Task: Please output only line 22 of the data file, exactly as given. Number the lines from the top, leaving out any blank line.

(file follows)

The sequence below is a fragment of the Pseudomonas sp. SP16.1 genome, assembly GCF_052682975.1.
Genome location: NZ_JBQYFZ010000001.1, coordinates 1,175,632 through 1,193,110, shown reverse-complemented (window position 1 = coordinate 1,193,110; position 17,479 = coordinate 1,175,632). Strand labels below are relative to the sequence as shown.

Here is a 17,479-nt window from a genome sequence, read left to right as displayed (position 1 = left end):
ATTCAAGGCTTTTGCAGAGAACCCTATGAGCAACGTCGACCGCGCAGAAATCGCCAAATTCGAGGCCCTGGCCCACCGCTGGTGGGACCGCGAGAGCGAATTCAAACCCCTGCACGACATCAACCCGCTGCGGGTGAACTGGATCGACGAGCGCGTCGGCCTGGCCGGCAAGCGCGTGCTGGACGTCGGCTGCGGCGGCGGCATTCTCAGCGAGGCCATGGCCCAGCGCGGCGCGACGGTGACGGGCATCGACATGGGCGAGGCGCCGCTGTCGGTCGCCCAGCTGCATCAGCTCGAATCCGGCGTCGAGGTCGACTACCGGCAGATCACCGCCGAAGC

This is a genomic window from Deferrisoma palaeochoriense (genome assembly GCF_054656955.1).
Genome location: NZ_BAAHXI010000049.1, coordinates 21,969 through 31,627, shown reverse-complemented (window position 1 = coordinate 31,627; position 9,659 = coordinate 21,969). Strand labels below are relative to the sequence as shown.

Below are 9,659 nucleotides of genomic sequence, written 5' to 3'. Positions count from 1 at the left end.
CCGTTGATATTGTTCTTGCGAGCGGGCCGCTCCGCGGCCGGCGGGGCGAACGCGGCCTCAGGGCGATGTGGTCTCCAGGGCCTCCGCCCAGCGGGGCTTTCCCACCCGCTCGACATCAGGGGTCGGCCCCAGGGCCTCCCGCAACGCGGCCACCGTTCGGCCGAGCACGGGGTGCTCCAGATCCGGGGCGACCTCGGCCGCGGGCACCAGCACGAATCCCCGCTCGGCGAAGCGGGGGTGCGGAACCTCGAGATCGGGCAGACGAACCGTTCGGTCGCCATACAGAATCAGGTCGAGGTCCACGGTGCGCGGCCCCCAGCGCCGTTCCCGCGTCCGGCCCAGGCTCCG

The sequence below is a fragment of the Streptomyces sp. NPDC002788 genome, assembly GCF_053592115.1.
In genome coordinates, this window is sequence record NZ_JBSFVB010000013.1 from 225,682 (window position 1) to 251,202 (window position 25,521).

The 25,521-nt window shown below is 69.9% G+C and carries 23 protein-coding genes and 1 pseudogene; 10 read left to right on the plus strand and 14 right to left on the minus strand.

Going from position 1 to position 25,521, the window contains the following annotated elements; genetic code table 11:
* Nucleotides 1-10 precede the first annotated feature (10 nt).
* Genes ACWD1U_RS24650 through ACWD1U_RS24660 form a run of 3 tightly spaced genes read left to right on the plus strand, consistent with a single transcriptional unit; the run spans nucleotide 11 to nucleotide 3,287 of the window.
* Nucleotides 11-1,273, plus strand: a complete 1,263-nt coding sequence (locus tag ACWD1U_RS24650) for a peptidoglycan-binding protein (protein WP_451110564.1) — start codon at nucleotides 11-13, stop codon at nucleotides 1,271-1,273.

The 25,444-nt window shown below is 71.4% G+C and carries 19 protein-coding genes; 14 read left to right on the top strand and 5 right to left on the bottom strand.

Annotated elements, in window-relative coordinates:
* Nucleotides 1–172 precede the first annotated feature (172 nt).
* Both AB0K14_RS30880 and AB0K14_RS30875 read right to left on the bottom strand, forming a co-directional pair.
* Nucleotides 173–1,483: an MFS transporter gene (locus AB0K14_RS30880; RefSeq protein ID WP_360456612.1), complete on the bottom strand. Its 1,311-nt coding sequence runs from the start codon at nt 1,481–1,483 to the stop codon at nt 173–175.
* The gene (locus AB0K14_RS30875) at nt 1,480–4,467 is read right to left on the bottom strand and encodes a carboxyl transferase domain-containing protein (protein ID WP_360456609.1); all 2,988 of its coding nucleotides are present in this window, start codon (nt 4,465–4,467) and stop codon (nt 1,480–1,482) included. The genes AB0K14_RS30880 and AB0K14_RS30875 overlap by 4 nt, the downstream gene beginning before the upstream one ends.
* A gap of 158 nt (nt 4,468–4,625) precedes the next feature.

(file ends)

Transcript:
* A gap of 158 nt (nt 4,468–4,625) precedes the next feature.